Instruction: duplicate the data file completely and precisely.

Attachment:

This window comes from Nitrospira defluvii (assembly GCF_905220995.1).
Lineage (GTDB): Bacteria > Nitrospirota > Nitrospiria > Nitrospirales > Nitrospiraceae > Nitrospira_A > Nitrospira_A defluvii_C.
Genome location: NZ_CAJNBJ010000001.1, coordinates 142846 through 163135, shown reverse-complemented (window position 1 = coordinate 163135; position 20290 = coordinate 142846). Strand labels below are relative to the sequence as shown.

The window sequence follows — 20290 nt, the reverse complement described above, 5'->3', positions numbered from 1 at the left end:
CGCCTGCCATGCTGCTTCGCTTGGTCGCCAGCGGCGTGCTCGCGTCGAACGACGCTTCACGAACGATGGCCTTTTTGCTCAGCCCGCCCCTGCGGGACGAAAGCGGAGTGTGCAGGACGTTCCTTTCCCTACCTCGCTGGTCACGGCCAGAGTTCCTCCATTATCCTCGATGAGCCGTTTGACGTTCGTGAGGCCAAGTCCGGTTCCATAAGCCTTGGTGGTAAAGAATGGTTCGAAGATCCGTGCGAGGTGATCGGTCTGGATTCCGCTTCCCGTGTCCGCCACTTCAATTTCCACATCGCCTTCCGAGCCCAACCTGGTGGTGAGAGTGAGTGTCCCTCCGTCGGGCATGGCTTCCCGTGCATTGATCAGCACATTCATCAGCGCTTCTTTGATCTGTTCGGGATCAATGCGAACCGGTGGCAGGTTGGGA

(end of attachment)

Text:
This window comes from Nitrospira defluvii (assembly GCF_905220995.1).
Lineage (GTDB): Bacteria > Nitrospirota > Nitrospiria > Nitrospirales > Nitrospiraceae > Nitrospira_A > Nitrospira_A defluvii_C.
Genome location: NZ_CAJNBJ010000001.1, coordinates 142846 through 163135, shown reverse-complemented (window position 1 = coordinate 163135; position 20290 = coordinate 142846). Strand labels below are relative to the sequence as shown.

The window sequence follows — 20290 nt, the reverse complement described above, 5'->3', positions numbered from 1 at the left end:
CGCCTGCCATGCTGCTTCGCTTGGTCGCCAGCGGCGTGCTCGCGTCGAACGACGCTTCACGAACGATGGCCTTTTTGCTCAGCCCGCCCCTGCGGGACGAAAGCGGAGTGTGCAGGACGTTCCTTTCCCTACCTCGCTGGTCACGGCCAGAGTTCCTCCATTATCCTCGATGAGCCGTTTGACGTTCGTGAGGCCAAGTCCGGTTCCATAAGCCTTGGTGGTAAAGAATGGTTCGAAGATCCGTGCGAGGTGATCGGTCTGGATTCCGCTTCCCGTGTCCGCCACTTCAATTTCCACATCGCCTTCCGAGCCCAACCTGGTGGTGAGAGTGAGTGTCCCTCCGTCGGGCATGGCTTCCCGTGCATTGATCAGCACATTCATCAGCGCTTCTTTGATCTGTTCGGGATCAATGCGAACCGGTGGCAGGTTGGGA